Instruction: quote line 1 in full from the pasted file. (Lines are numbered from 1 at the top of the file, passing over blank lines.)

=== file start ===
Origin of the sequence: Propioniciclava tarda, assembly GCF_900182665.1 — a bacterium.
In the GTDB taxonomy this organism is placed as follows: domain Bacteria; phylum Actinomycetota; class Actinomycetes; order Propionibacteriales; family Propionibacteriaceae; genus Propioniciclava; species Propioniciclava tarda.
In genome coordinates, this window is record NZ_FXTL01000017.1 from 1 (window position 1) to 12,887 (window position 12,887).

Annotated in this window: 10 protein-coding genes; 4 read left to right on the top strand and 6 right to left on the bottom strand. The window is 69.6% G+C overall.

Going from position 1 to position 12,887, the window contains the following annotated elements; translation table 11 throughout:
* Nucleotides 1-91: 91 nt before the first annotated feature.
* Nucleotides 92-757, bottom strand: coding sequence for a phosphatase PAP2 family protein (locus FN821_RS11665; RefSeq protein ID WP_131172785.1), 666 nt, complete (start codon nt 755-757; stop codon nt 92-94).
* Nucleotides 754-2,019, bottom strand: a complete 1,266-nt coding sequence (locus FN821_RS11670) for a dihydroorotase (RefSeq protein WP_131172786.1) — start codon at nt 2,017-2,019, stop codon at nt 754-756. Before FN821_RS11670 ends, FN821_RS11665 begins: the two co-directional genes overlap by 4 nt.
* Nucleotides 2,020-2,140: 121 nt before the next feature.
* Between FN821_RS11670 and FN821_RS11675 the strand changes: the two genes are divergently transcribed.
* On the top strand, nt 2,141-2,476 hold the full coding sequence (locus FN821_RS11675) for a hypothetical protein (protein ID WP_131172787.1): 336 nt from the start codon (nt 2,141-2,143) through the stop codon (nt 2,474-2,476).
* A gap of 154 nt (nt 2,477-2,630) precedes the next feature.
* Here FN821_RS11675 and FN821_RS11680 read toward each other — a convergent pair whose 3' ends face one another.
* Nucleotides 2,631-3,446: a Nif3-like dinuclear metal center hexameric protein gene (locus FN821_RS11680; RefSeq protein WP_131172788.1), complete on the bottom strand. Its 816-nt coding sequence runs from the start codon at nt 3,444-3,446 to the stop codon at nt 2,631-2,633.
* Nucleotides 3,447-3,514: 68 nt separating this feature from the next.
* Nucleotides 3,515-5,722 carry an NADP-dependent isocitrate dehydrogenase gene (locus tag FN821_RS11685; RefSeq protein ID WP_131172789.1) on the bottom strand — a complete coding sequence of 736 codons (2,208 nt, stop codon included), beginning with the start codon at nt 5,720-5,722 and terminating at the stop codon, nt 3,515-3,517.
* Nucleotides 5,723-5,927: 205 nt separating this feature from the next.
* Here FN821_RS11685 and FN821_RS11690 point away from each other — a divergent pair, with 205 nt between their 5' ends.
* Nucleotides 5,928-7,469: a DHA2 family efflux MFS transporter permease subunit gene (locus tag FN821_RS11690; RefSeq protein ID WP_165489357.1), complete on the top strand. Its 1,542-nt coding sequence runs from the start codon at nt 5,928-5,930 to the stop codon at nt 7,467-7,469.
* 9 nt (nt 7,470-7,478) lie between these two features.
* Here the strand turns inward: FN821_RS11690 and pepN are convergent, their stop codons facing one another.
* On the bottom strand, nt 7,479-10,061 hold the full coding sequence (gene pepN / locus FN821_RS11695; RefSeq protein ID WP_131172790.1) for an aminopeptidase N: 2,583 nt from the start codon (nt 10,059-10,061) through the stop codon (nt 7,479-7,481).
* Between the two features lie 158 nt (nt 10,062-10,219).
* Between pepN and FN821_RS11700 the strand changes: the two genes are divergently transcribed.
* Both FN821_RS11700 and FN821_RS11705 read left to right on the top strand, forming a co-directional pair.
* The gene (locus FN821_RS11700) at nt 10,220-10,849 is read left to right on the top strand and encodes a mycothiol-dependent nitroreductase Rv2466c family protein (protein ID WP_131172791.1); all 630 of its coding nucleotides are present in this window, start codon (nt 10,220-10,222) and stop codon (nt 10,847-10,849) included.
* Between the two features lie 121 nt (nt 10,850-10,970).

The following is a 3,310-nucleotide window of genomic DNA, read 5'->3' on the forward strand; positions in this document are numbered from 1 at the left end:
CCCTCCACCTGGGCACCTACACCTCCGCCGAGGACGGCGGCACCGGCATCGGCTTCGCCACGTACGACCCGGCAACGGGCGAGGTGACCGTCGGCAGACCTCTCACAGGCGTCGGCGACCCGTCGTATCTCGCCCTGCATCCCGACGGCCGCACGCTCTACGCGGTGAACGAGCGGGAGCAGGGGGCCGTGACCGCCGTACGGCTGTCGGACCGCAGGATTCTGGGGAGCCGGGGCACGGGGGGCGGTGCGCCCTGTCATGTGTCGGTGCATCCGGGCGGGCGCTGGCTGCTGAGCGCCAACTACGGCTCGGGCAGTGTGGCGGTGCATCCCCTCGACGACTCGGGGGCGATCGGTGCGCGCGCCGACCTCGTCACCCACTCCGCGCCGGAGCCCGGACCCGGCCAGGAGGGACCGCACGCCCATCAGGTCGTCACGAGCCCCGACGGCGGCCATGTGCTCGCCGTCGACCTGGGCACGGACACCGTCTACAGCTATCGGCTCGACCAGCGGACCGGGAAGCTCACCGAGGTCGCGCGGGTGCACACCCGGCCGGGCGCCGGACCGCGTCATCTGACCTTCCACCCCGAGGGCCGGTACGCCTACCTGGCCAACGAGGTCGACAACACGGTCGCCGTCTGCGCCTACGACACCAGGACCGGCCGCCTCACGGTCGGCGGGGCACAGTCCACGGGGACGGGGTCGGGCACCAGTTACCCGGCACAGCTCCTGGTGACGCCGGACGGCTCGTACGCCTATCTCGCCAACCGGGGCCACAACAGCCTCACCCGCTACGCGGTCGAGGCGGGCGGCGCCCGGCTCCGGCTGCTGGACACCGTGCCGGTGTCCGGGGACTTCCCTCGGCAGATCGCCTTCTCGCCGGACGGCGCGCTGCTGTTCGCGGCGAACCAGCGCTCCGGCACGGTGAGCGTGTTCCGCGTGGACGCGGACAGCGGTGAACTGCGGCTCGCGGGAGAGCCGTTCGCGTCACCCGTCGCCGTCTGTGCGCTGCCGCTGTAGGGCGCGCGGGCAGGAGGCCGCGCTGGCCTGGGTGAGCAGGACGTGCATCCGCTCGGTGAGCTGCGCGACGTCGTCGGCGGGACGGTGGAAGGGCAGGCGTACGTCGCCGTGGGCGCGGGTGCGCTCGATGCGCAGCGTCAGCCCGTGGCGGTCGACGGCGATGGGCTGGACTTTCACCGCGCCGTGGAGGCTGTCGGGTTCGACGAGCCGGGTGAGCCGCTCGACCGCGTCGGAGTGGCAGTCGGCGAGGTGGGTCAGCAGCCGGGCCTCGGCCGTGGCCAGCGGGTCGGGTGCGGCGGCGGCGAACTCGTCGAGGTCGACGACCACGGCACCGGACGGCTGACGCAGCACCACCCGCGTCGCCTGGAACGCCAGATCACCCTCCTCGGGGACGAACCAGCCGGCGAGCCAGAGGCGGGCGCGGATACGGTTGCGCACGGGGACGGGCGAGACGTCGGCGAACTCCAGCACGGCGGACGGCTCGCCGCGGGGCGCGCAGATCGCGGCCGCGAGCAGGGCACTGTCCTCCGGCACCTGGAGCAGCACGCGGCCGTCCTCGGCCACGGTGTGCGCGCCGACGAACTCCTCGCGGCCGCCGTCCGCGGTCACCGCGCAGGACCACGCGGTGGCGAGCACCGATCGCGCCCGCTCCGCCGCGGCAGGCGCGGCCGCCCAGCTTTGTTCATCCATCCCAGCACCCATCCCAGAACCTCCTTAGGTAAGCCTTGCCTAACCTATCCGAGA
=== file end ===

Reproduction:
Origin of the sequence: Propioniciclava tarda, assembly GCF_900182665.1 — a bacterium.